Florida State University’s 2019 Humanity in Action fellowship winners Brandon Brown, Saleshia Ellis and Kiara Gilbert.
Three recent graduates of Florida State University received 2019 fellowships from Humanity in Action, an international organization that educates and inspires young leaders who are passionate about changing the world.
Beginning this summer, fellowship winners Brandon Brown, Saleshia Ellis and Kiara Gilbert will participate in the one-year program, which brings together international groups of university students and recent graduates to explore national histories of discrimination and resistance, as well as examples of issues affecting different minority groups today.
The program welcomes college and university students and recent graduates from Bosnia and Herzegovina, Denmark, France, Germany, Greece, Poland, the Netherlands, the United States and Ukraine. Fellows participate in intensive four-week educational programs located in cities across Europe and the United States. After the four-week onsite educational programs, fellows return to their countries to develop and implement action projects to address social justice issues in their own communities.
“We are so proud of our Humanity in Action Fellowship recipients and cannot wait to hear about their experiences,” said Joshua Stanek, associate director of FSU’s Office of National Fellowships. “We can all be proud that three of the 46 students chosen from American universities this year will be representing FSU.”
Roberto Flores, FSU’s 2018 Humanity in Action Fellow, assisted candidates during the application process.
Brown, a native of Hollywood, Florida, who recently served as FSU’s student body vice president, has been selected for the program’s John Lewis Fellowship in Atlanta, which focuses on issues of diversity within the United States, with a particular emphasis on Georgia and the American South. He graduated earlier this month with a bachelor’s degree in family and child sciences.
As SGA vice president, Brown worked extensively with identity-based student groups to increase understanding and collaboration on campus. He also organized discussion-based events to provide students with a platform to express their concerns regarding discrimination, free speech and stereotyping. His involvement with the Black Student Union, the Student Senate and the SGA Executive Branch helped him develop his passion for social justice.
“As an African-American male, I have always been cognizant of America’s oppressive history, and I believe that it is imperative to study that history in order to strive for a better tomorrow,” Brown said. “The civil rights focus of the John Lewis Fellowship program in Atlanta is very significant to the push for social justice that I care deeply about within my community and that of other marginalized persons. It is truly an honor to be selected as a Fellow, and I am very excited about the opportunity to participate in dialogue concerning social issues in our nation with such a diverse cohort.”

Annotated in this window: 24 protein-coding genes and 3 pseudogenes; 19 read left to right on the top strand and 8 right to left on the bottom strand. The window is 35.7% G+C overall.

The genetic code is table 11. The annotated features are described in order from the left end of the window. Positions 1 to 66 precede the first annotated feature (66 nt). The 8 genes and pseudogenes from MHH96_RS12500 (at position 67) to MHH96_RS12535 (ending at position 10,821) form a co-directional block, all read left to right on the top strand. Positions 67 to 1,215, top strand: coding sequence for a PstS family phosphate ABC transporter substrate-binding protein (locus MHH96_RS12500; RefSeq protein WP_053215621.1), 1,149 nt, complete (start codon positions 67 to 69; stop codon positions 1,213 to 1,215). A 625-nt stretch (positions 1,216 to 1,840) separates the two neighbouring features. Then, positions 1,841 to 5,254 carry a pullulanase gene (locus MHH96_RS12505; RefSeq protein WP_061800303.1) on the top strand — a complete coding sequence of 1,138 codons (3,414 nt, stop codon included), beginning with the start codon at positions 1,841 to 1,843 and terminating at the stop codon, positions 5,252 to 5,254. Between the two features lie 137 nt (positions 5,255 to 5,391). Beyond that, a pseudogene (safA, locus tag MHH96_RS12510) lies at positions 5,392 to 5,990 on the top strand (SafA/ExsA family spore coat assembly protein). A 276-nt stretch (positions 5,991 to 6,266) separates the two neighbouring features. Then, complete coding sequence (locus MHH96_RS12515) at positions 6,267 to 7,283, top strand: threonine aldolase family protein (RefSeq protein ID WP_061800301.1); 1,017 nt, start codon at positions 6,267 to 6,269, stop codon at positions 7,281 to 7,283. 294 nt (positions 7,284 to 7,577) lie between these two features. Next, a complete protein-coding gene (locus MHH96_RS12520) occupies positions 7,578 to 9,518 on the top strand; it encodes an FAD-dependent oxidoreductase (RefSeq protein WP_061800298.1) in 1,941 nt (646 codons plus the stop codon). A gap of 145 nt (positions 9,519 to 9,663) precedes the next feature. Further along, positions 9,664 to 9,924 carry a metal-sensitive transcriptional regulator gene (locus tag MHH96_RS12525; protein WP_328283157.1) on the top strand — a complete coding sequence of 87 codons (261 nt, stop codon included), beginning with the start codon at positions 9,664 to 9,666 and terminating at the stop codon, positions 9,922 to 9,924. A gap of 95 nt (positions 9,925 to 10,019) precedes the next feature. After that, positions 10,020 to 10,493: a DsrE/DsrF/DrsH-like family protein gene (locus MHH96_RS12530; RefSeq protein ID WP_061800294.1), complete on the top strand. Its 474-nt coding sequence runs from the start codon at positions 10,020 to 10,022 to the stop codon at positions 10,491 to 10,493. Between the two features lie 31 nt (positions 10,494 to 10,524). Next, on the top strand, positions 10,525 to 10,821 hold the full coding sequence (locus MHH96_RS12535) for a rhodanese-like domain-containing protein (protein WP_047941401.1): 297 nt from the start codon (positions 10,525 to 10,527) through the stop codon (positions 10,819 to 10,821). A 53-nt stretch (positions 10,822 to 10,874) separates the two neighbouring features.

Ellis, a native of Fort Pierce, Florida, will travel to Copenhagen, Denmark, for her summer program. A first-generation college student, she graduated in May 2019 with bachelor’s degrees in social science and African American studies. Ellis was a member of FSU Center for Academic Retention and Enhancement (CARE) Program, participated in the Undergraduate Research Opportunities Program, Service Scholar Program and Student Government Association and was recognized as a Social Science Scholar.
She also served as an Orientation leader, where she was a positive role model for first-year students, and as chief of the Student and Greek Conduct Boards. She thanked Stanek and the Office of National Fellowships for their support and assistance during the process.
“I am overwhelmed with so much gratitude and #BlackGirlMagic,” Ellis said. “I cannot wait to not only contribute my voice and joy to the program but also to improve my skills as a servant leader.”
Gilbert, a native of Jacksonville, Florida, who graduated earlier this month with bachelor’s degrees in studio art and political science, will be attending the HIA program in Berlin.
Gilbert participated in LeaderShape in 2018, served as the Pride Student Union programming coordinator in 2016-2017 and led the FSU chapter of Queer Trans Intersex People of Color as its president in 2017-2018.
The FSU Department of Art honored Gilbert with the 2018 Ann Kirn Award in Visual Arts, given to undergraduates who demonstrate strong design skills, and the 2019 Janice Hartwell Award in Visual Arts.
“I am ecstatic to be offered such an amazing opportunity to discuss the issues that plague democracies on a global scale,” Gilbert said. “I can’t wait for my passion for creative problem solving and collective action to be nourished in a new environment.”
Humanity in Action fellows are required to build upon discussions on social issues after the four-week program by producing Action Projects, which grapple with these issues in society.
For more information about the Humanity in Action Fellowship, visit http://www.humanityinaction.org/programs/14-humanity-in-action-fellowship.